My rating: 4 of 5 stars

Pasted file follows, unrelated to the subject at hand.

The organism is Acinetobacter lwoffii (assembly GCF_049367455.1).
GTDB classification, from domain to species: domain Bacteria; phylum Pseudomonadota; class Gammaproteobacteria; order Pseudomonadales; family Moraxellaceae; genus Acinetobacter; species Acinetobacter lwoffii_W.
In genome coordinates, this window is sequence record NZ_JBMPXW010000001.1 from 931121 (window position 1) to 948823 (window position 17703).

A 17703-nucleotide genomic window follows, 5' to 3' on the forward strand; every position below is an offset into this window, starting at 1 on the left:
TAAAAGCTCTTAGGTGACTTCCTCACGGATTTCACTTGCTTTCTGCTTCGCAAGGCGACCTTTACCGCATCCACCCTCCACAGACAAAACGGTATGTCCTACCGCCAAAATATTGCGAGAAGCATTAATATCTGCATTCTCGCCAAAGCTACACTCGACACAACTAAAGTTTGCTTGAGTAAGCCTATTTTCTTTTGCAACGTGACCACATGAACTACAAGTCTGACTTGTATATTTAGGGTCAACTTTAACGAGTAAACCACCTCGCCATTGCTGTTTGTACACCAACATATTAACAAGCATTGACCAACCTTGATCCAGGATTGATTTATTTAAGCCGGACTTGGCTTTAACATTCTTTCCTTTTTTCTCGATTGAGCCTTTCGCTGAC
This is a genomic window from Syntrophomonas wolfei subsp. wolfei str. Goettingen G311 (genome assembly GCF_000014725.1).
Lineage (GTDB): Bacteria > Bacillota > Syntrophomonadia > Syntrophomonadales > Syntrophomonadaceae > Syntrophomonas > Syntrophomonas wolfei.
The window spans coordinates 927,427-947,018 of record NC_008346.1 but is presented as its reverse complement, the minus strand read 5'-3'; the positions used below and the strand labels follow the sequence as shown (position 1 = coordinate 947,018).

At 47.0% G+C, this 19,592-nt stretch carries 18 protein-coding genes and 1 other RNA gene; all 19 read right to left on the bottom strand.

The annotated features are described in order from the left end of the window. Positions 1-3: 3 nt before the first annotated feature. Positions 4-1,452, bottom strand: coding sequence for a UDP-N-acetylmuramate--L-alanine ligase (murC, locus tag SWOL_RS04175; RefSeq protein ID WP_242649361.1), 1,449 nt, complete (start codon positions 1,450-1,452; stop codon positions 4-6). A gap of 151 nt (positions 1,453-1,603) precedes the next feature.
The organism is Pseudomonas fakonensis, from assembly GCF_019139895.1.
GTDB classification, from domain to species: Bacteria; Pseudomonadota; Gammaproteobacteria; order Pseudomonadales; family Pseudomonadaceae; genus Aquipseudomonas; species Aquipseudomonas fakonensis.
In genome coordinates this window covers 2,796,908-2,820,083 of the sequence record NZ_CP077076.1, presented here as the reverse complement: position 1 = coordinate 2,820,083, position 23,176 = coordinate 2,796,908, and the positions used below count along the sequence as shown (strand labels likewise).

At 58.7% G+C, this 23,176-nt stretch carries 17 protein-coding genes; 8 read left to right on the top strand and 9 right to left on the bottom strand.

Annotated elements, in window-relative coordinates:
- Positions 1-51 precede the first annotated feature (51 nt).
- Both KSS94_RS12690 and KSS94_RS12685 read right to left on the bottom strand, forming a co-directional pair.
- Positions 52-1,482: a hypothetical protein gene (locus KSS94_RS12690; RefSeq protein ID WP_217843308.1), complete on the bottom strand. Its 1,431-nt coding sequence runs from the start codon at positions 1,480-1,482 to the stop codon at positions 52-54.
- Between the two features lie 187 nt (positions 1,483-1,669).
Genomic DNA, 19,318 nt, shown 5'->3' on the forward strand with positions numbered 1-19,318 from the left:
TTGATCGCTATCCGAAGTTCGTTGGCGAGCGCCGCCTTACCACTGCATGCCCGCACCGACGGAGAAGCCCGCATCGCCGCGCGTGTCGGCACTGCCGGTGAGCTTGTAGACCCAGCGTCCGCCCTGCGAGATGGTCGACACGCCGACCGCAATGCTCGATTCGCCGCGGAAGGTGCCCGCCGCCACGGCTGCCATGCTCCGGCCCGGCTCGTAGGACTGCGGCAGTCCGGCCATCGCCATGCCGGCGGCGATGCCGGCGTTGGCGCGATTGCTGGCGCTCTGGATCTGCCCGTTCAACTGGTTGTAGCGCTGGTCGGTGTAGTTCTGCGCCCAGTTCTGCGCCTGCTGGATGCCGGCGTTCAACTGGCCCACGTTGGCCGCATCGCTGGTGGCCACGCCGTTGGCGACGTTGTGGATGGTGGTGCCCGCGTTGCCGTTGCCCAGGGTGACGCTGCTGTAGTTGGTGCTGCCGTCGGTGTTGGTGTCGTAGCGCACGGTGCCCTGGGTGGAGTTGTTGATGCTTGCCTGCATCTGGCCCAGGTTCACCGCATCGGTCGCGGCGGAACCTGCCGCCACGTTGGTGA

'The Linguistics of Punctuation' does just what it says on the tin. It does it very well... unfortunately. Nunberg provides a wide range of incisive remarks and observations on the function, role and syntax of punctuation in text. The problem is that he tries to place those observations within a generative framework of linguistics that neither accommodates his theory nor would accept it. His work has often been referred to by natural language processing researchers and has a wide range of followers. Trying to go with the flow of mainstream linguistics at the time of publication prevented Nunberg from stating the obvious - most schools of formal linguistics are defined by punctuation. Generative (or government and binding or minimalist or whatever the prevailing term and flavour may be) linguistic theories operate within the confines of written languages, most of which use punctuation to delimit units of language. As Nunberg points out, only modern written English and a few other romance languages are segmented this way - it is not a necessary condition of language. This latter point is not emphasised, however, as that would expose generative theories for the Euro-grapho-centric theories that they are. This does not detract however, from Nunberg's astute analysis of the behaviour of certain punctuation marks (such as parentheses versus parenthetical dashes). What is missing from the book. however, is a long-standing theory of punctuation. As far as I know, nobody has attempted a serious book-length linguistic analysis of punctuation since 1990. Anybody that attempts to will have to work hard to surpass Nunberg's volume. What is need is for someone to bring his observations up to date, or remove them entirely from a generative linguistics-bound paradigm.
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